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Faith-based schools and religious freedom

At the request of the Commonwealth Attorney General, Mark Dreyfus, in 2022 the Australian Law Reform Commission was asked to inquire and report on what changes should be made to the various Federal laws to ‘eliminate’ all forms of discrimination from Australian schools. In response to this request, in 2023 the Commission released a paper entitled, “Religious educational institutions and Anti-Discrimination Laws”. In essence this paper proposes changes to Commonwealth law which would severely impact the ability of faith-based schools to provide the kind of education which parents are seeking. This paper is now being considered by the Albanese government.


If the recommendations of the paper are accepted by the government it would limit the legal freedom of a faith-based school to give preference to hiring staff who are committed to the faith espoused by that school, be it Catholic, Jewish or Muslim. A faith-based school needs, as a minimum, staff who are respectful and committed to upholding tenets and beliefs of the founding religion.

The proposed changes would permit teachers to promote views contrary to the teaching and culture of the school. In other words, faith-based schools would be prevented from maintaining the integrity of their culture and mission in educating young people.

For Catholics this strikes at the very heart of the founding reason for Catholic education. The Church has consistently maintained that parents, who are the first and primary teachers of their children, have the right to choose a school which accords with their beliefs and values.

Our Catholic schools need to be able to teach and fully embody the Catholic faith and employ staff that are committed to respect and uphold the faith in the classroom.

Not long after the consultation paper was released 30 religious leaders across all major faiths in Australia wrote to the Attorney General to express their deep concern about the proposals and the threat they posed to continued existence of faith-based schools.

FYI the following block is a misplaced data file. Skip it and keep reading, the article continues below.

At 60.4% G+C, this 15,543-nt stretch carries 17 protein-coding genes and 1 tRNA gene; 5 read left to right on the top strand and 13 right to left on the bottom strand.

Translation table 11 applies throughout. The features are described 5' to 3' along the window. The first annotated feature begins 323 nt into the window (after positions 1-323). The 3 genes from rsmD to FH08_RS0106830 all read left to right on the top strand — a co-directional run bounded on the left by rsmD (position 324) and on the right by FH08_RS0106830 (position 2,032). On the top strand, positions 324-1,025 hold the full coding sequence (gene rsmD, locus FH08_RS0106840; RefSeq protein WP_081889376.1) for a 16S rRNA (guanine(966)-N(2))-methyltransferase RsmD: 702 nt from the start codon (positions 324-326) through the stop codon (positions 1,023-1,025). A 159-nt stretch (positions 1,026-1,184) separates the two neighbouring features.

At a conference on Religious Freedom organised by the University of Notre Dame at its Sydney campus, Justice Rothman, the chair of the ALRC committee, said that he was unmoved by the concern expressed by the religious leaders. What this reveals is that many in our society, including those in high legal office, have a different understanding of the right to religious freedom and its relationship to other so-called competing rights, from those who belong to the various faith traditions. It is crucially important for our society that we address this apparent difference in understanding on the legal meaning and significance of religious freedom through a reasoned and frank public dialogue.

We constantly hear that we need to embrace ‘diversity’, yet religious diversity is denied.

Our nation has long promoted its rich multi-culturalism. We rejoice in the contribution of various ethnic communities. They have enriched our culture. So too, our nation benefits from the contribution of various faiths. Christianity, in particular, has helped shape the culture and has contributed greatly to the quality of life we enjoy in Australia.

The Christian faith has much to offer our nation. Increasingly parents are choosing to send their children to our schools because of what they offer.  The proposed ALRC changes constitute a most serious threat to existence of our schools and our ability to provide such education. Our Catholic schools must be able to remain Catholic.

It is vital that the Albanese Government reject this attack on the freedom of faith-based schools to fully embody their beliefs and tenets and fully commit to protect the religious freedom for all Australians. If faith-based organisations do not have the legal protections to maintain the integrity of their beliefs in carrying out their mission of service to the Australian community they will not be able to continue to operate.


    4 responses to “Faith-based schools and religious freedom”

    1. Simon Greener says:

      However, we Catholics have no serious influence in the political world. We have few souls in the pews that would take your side if they knew what was going on.

      And I would suggest, that if you took a survey of the views of the teachers and employees of the Catholic School system you might find that they also are not on our side.

    2. Simon Greener says:

      Oh, and with a State election in two days we have no idea which potential politicians are on our side such that we could vote for some representation.

    3. Leba Sleiman says:

      Simon Greener, that’s not the point, for if Catholic schools are no longer allowed to teach the Catholic Faith then those who desire the truth, be they few or many, will be increasingly at a loss to find it.

    4. Lenka Loncar says:

      There would be many that are on Archbishop’s side, some have left Communist countries so they have freedom to practice their faith, they send their children to Catholic Schools so they can be taught our faith.
      The problem is that we don’t speak out.

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